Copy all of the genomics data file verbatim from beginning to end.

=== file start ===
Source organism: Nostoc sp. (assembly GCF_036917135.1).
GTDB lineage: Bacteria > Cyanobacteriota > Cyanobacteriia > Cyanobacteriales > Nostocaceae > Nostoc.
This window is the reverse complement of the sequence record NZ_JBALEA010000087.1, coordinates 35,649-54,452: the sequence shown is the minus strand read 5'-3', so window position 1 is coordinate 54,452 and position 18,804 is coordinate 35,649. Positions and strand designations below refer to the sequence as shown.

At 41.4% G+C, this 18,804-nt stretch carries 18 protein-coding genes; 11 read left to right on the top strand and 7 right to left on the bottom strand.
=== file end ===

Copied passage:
Source organism: Nostoc sp. (assembly GCF_036917135.1).
GTDB lineage: Bacteria > Cyanobacteriota > Cyanobacteriia > Cyanobacteriales > Nostocaceae > Nostoc.
This window is the reverse complement of the sequence record NZ_JBALEA010000087.1, coordinates 35,649-54,452: the sequence shown is the minus strand read 5'-3', so window position 1 is coordinate 54,452 and position 18,804 is coordinate 35,649. Positions and strand designations below refer to the sequence as shown.

At 41.4% G+C, this 18,804-nt stretch carries 18 protein-coding genes; 11 read left to right on the top strand and 7 right to left on the bottom strand.